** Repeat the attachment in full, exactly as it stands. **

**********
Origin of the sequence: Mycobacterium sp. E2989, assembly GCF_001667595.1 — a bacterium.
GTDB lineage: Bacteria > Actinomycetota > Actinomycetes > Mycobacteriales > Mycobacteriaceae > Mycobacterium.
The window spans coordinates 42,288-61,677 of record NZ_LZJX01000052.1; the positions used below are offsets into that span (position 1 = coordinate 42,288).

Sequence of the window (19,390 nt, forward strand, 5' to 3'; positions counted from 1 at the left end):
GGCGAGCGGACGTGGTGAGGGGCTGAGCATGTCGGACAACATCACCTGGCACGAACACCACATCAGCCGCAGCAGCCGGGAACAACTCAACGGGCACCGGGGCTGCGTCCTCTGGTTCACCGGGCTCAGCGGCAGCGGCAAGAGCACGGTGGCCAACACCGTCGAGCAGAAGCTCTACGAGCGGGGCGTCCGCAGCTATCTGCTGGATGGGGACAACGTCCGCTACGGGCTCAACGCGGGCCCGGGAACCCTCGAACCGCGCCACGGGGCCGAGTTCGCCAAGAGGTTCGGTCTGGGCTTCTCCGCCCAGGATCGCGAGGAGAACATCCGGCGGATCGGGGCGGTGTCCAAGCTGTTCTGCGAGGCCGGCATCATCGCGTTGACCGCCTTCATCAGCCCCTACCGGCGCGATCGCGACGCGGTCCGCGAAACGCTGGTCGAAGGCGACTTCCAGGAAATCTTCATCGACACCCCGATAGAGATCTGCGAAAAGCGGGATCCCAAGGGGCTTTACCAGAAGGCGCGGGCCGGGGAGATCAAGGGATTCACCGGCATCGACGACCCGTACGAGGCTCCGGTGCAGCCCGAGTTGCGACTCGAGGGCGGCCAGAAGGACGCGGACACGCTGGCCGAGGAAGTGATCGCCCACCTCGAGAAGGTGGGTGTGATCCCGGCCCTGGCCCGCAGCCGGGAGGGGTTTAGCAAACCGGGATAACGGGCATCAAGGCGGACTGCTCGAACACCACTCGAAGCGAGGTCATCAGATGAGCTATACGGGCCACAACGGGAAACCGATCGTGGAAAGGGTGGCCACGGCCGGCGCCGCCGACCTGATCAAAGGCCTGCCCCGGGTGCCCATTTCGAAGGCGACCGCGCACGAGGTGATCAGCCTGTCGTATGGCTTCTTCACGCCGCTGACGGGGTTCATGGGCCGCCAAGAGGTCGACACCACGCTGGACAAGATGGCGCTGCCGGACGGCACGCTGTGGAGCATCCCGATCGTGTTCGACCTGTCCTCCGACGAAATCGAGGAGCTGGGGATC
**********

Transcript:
Origin of the sequence: Mycobacterium sp. E2989, assembly GCF_001667595.1 — a bacterium.
GTDB lineage: Bacteria > Actinomycetota > Actinomycetes > Mycobacteriales > Mycobacteriaceae > Mycobacterium.
The window spans coordinates 42,288-61,677 of record NZ_LZJX01000052.1; the positions used below are offsets into that span (position 1 = coordinate 42,288).

Sequence of the window (19,390 nt, forward strand, 5' to 3'; positions counted from 1 at the left end):
GGCGAGCGGACGTGGTGAGGGGCTGAGCATGTCGGACAACATCACCTGGCACGAACACCACATCAGCCGCAGCAGCCGGGAACAACTCAACGGGCACCGGGGCTGCGTCCTCTGGTTCACCGGGCTCAGCGGCAGCGGCAAGAGCACGGTGGCCAACACCGTCGAGCAGAAGCTCTACGAGCGGGGCGTCCGCAGCTATCTGCTGGATGGGGACAACGTCCGCTACGGGCTCAACGCGGGCCCGGGAACCCTCGAACCGCGCCACGGGGCCGAGTTCGCCAAGAGGTTCGGTCTGGGCTTCTCCGCCCAGGATCGCGAGGAGAACATCCGGCGGATCGGGGCGGTGTCCAAGCTGTTCTGCGAGGCCGGCATCATCGCGTTGACCGCCTTCATCAGCCCCTACCGGCGCGATCGCGACGCGGTCCGCGAAACGCTGGTCGAAGGCGACTTCCAGGAAATCTTCATCGACACCCCGATAGAGATCTGCGAAAAGCGGGATCCCAAGGGGCTTTACCAGAAGGCGCGGGCCGGGGAGATCAAGGGATTCACCGGCATCGACGACCCGTACGAGGCTCCGGTGCAGCCCGAGTTGCGACTCGAGGGCGGCCAGAAGGACGCGGACACGCTGGCCGAGGAAGTGATCGCCCACCTCGAGAAGGTGGGTGTGATCCCGGCCCTGGCCCGCAGCCGGGAGGGGTTTAGCAAACCGGGATAACGGGCATCAAGGCGGACTGCTCGAACACCACTCGAAGCGAGGTCATCAGATGAGCTATACGGGCCACAACGGGAAACCGATCGTGGAAAGGGTGGCCACGGCCGGCGCCGCCGACCTGATCAAAGGCCTGCCCCGGGTGCCCATTTCGAAGGCGACCGCGCACGAGGTGATCAGCCTGTCGTATGGCTTCTTCACGCCGCTGACGGGGTTCATGGGCCGCCAAGAGGTCGACACCACGCTGGACAAGATGGCGCTGCCGGACGGCACGCTGTGGAGCATCCCGATCGTGTTCGACCTGTCCTCCGACGAAATCGAGGAGCTGGGGATC